4. Encouraging a supportive psychological context

The paper found that positive messages were also communicated by validating patient experiences, reassuring patients that their symptoms are explained, guiding patients throughout their journey to recovery and helping to normalise the side effects of an intervention.

In a pain service setting, this could be done by explaining that what they are experiencing may not be uncommon symptoms considering what they have been enduring.

Being supportive through empathy and respect, introducing yourself and shaking hands, understanding the patient’s perspective and emotional wellbeing were some of the simple tools to show a supportive and welcoming setting in the majority of these studies.

The papers within a rehabilitation setting reported that healthcare practitioners encouraged patients to be realistically optimistic about their capacity to reach a goal, using examples of previous success to draw on and to portray a healthcare system that believed patients were able to achieve their goals. This is all the more reason to encourage goal setting within physiotherapy.


5. Providing a rationale

Including an explanation of why an intervention will work in your positive message was linked to the positive patient outcomes. The clinician could have provided an explanation of the basic mechanism of how a treatment would work (i.e.: exercises increases strength and therefore function) or they could have justified why they felt the intervention would be effective through their experience, i.e. “most of my patients get better”, or even showcasing research evidence or an institutional authority such as NICE guidelines.



Throughout these 5 different ways of conveying positive messages, it was found that repetition was used regularly to reinforce messages to patients before or during the treatment. This illustrates that repetition of the message has a role to play in improving patient outcomes. On another note, most of the studies from the review put their positive message across before the intervention or treatment, however none conveyed it afterwards. It would be interesting to see if the positive message would work as well irrespective of timing.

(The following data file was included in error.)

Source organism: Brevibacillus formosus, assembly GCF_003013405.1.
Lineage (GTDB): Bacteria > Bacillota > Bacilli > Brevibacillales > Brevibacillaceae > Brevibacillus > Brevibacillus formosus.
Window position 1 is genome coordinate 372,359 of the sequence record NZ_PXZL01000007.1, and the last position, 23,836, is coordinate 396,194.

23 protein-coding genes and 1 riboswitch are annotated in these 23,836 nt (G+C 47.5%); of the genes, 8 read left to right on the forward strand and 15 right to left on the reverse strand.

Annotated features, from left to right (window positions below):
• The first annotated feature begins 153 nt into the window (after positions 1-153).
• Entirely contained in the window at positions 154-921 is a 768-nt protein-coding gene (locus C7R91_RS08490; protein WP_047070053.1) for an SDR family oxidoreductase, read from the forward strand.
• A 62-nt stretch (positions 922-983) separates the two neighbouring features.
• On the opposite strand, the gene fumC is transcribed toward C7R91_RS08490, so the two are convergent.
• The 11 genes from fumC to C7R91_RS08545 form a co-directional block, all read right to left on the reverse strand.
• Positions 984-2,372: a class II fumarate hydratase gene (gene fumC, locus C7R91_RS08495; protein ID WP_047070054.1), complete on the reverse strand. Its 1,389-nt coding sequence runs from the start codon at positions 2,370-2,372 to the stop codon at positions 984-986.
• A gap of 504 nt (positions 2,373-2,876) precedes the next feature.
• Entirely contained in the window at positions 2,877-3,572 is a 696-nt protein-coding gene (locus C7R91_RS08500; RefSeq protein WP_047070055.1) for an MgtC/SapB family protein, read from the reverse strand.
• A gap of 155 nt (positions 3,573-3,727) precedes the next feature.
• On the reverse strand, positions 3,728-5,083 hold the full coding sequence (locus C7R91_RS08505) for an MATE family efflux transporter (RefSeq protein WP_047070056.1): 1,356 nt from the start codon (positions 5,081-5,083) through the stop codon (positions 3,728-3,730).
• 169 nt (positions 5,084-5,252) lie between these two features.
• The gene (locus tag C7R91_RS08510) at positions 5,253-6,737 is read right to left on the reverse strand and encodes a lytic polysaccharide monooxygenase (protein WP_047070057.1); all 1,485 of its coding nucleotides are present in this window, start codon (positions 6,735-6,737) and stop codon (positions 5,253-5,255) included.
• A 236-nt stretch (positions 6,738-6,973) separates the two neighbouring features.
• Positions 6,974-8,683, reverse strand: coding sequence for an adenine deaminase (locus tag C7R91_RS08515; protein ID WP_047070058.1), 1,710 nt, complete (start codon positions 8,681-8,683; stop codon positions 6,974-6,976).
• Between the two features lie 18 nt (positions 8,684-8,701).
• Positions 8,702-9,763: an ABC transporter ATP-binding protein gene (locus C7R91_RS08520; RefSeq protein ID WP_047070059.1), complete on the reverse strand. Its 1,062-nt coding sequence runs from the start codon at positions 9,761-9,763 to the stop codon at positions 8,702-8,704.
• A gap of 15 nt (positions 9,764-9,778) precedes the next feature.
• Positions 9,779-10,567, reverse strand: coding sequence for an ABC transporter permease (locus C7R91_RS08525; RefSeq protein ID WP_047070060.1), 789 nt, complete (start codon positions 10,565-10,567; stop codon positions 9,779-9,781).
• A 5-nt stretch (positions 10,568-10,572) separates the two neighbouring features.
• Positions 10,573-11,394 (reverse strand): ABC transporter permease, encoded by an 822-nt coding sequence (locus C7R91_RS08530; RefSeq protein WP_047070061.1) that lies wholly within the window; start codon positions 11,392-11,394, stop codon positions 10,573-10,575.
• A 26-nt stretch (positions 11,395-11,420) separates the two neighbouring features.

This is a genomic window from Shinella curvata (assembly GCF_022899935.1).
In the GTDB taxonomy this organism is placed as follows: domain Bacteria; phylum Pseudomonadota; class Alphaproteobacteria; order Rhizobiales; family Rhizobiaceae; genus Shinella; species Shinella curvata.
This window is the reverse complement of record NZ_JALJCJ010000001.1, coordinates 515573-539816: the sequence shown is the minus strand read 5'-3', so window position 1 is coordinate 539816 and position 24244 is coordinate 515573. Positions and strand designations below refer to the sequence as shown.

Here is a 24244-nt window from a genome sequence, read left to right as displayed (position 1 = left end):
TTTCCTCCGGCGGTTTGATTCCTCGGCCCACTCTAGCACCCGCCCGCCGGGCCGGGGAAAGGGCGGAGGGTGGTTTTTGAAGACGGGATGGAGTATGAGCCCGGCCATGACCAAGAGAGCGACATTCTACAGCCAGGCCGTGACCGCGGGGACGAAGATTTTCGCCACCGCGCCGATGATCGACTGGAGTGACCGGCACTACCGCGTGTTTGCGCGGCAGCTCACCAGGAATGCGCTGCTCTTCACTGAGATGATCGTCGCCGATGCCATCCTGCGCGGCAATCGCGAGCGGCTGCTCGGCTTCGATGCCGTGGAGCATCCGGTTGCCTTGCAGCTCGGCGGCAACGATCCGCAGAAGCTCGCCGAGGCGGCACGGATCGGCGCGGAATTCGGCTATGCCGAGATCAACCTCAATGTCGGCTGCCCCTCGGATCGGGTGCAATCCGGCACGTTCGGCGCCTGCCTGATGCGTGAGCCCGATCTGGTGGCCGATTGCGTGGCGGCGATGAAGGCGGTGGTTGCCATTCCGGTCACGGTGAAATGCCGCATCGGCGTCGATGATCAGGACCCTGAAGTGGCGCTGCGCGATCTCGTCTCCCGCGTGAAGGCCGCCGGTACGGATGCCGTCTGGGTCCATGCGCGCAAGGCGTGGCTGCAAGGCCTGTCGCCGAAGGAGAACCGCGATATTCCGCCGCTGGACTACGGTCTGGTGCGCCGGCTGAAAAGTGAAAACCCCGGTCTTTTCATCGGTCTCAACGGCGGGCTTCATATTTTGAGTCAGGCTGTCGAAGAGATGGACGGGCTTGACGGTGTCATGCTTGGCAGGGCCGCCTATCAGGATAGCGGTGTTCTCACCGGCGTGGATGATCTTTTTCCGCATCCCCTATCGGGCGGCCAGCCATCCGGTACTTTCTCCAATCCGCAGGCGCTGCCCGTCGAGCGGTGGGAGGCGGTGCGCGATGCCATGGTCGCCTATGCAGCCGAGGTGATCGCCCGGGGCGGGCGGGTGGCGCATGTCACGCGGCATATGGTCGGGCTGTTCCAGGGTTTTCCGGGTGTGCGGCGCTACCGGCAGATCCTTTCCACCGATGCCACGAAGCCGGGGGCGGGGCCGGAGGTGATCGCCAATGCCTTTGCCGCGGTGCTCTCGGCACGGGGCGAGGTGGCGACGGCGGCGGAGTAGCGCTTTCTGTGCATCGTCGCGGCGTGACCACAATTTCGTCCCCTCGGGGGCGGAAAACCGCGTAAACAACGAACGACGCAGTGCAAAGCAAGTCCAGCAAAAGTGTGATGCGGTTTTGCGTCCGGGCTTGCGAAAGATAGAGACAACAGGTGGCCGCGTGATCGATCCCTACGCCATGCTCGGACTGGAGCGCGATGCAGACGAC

All in all, positive messages seem to improve patient outcomes, however they are complex to craft and there are many ways to convey them. It seems that repeated suggestions about specific effects

of a treatment, explanations of how they work, delivered confidently and in a personalised way is the most common way to put across a positive message.

Food for thought during your next interaction with a patient: a small change in how you communicate could make a positive impact on your patients' results and physiotherapy experience.



1. Howick J, Moscrop A, Mebius A, Fanshawe TR, Lewith G, Bishop FL, et al. (2018) Effects of empathic and positive communication in healthcare consultations: a systematic review and meta-analysis. J R Soc Med, Vol 111 (7), p 240-252.

2. Howick J, Lyness E, Albury C, Smith K, Dambha-Miller H, Ratnapalan M, et al. (2020) Anatomy of positive messages in healthcare consultations: component analysis of messages within 22 randomised trials. European Journal for Person Centered Healthcare, Vol 7 (4), p 656-664.